The Animal Doctor

Calming the Dog

DEAR DR. FOX: I have what is supposed to be a male German shepherd-Labrador mix. I got him as a 3-month-old pup, and he is now approximately 3 years old. He is extremely hyper and vomits on car rides that exceed 20 to 30 minutes. He is a good eater and weighed as much as 56 pounds a few months ago.

Over the summer, his weight decreased to 50 pounds. He has always been skinny, but he looks almost uncared for due to his thinness. He doesn't have any physical ailments or parasites, sleeps well and is happy and loving.

I was wondering if a supplement exists that I could add to his diet that might calm him. I feel if he was calmer, he might be able to ride in the car better, be generally calmer, walk easier and possibly gain enough weight to look healthy. -- E.M.T., Clinton, Maryland

DEAR E.M.T.: A change in diet may indeed help your dog become somewhat less hyperactive and anxious, as could some supplements and essential oil therapy.

I would avoid all cereals in your dog's diet, at least until there is some behavioral change, and increase the fat content by including 1 teaspoon of organic butter and coconut oil with each meal, feeding him three times daily and monitoring his body weight until satisfactory. My home-prepared dog food recipe (posted on my website) along with a good-quality commercial dog food may be the best solution.

Many dogs "on the edge" of being unstable can benefit from a high tryptophan diet, found in turkey, and supplements that increase brain serotonin, such as the product NutriCalm, which can be prescribed by vets. Over-the-counter options include Animal Health Options' ProQuiet and PetzLife's @-Eaze.

A few drops of organic lavender oil on a bandanna around your dog's neck and a spritz of equal parts lavender oil and warm water in the car could make a big difference. A thimble-size portion of chopped ginger root in a ball of cream cheese may calm the stomach from motion-induced nausea.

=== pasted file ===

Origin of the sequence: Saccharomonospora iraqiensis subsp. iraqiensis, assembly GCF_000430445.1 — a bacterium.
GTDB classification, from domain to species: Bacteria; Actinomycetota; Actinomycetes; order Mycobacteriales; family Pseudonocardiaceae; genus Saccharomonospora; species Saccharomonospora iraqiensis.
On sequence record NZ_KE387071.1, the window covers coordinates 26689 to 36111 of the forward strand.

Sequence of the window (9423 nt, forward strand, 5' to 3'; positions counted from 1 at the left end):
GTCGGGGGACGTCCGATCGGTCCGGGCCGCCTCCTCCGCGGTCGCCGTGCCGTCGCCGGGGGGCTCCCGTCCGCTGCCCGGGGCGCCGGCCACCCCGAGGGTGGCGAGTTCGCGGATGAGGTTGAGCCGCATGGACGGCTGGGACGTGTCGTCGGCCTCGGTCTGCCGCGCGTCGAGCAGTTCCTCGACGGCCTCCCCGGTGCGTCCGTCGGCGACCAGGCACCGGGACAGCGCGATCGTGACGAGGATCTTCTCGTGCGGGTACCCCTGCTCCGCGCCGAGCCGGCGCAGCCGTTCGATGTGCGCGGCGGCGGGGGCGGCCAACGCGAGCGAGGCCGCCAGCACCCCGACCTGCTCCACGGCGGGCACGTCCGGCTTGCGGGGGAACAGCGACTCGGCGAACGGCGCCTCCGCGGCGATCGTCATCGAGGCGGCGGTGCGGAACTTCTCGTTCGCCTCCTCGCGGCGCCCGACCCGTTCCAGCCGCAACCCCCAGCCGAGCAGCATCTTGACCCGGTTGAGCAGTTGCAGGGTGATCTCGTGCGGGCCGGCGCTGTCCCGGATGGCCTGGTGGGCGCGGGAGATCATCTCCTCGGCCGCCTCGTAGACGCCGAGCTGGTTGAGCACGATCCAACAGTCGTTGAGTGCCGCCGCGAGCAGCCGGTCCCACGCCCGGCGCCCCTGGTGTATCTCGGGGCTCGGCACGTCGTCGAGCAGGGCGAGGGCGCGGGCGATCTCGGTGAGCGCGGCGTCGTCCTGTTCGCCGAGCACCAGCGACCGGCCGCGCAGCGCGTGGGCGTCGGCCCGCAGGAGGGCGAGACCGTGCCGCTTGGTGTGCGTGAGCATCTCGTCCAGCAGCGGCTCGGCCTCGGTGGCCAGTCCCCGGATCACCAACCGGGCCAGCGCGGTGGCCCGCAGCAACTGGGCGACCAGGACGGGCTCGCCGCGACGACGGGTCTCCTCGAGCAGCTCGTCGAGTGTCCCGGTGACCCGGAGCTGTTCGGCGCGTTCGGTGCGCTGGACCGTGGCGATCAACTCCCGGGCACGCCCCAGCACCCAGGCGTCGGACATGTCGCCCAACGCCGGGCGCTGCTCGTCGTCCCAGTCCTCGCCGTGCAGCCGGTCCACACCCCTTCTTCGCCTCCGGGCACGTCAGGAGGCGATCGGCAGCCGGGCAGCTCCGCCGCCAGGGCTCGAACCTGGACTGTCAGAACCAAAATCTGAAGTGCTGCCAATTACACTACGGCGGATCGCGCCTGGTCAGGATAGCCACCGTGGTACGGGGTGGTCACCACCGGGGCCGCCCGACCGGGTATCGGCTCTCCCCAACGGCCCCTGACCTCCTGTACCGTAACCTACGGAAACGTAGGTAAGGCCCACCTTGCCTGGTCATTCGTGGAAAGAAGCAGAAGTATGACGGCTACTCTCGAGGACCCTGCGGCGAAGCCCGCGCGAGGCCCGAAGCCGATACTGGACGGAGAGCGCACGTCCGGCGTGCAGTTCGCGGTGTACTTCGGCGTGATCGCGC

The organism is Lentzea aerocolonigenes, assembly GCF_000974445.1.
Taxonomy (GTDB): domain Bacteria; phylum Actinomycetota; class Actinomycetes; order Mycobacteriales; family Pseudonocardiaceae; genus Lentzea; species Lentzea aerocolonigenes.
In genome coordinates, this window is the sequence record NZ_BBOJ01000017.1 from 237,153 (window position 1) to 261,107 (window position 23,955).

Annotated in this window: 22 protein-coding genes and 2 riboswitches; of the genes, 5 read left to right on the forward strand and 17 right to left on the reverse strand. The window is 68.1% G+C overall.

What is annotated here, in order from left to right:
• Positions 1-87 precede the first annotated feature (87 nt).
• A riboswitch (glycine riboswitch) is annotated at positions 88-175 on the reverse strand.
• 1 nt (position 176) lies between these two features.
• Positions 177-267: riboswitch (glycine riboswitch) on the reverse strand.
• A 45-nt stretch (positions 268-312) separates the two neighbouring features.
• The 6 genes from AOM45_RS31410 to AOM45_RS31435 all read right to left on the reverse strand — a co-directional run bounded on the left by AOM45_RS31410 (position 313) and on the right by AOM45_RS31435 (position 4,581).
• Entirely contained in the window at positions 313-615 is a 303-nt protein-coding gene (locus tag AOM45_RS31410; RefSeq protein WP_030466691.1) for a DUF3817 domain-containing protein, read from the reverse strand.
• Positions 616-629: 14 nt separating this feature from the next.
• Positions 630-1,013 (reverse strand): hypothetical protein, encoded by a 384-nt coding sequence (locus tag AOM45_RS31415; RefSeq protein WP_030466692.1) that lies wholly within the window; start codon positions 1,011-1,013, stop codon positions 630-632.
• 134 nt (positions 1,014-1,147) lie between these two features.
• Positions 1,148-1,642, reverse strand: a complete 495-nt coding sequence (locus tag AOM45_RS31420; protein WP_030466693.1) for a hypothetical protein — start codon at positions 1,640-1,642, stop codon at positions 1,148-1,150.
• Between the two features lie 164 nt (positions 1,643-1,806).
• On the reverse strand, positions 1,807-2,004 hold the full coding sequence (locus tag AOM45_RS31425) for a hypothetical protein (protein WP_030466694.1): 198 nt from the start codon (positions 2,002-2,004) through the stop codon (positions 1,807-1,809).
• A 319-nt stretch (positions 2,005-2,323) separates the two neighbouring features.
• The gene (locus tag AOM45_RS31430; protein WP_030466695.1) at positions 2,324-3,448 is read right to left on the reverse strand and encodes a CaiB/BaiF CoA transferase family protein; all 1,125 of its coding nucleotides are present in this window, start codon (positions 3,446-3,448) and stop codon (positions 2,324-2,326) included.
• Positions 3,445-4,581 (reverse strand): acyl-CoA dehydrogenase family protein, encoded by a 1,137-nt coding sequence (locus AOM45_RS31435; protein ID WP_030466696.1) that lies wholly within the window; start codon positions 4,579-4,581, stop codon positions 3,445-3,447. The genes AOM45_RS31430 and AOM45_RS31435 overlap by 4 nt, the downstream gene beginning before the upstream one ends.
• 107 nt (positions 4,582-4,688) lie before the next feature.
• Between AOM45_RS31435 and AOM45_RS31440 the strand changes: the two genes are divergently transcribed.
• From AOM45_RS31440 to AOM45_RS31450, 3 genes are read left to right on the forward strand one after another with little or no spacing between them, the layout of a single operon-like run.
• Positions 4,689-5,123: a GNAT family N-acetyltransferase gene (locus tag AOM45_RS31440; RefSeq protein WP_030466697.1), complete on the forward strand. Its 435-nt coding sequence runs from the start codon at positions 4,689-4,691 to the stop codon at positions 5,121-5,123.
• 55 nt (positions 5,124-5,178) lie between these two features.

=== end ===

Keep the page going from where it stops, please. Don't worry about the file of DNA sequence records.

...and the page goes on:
U.K. INVESTIGATION OF GENETIC HEALTH PROBLEMS IN DOG BREEDS

Launched in January 2016, the Kennel Club Genetics Center at the Animal Health Trust's initial survey of health issues prevalent in various breeds, epilepsy was the top concern voiced by most dog breeders in the United Kingdom.

The second most commonly listed health concern identified through the breed health summary was hereditary cataracts, listed by seven of the breeds. The Kennel Club Genetics Centre at the AHT has had success launching DNA tests for hereditary cataracts in the Staffordshire bull terrier, Boston terrier and French bulldog, and is currently investigating hereditary cataracts in several more breeds, including the Labrador retriever.

Overall, 80 different disorders were reported with the following conditions listed by multiple breeds: progressive retinal atrophy (PRA), hypothyroidism, hip dysplasia, lymphoma and patella luxation (listed by six breeds) as well as autoimmune disorders and dilated cardiomyopathy (listed by five breeds). For more details and updates, visit aht.org.uk/gdg.

This is important for American dog owners and breeders of these particular breeds whose burden of disease of genetic origin is both costly and often a cause of much suffering.

(Send all mail to animaldocfox@gmail.com or to Dr. Michael Fox in care of Universal Uclick, 1130 Walnut St., Kansas City, MO 64106. The volume of mail received prohibits personal replies, but questions and comments of general interest will be discussed in future columns.

Visit Dr. Fox's website at DrFoxVet.net.)

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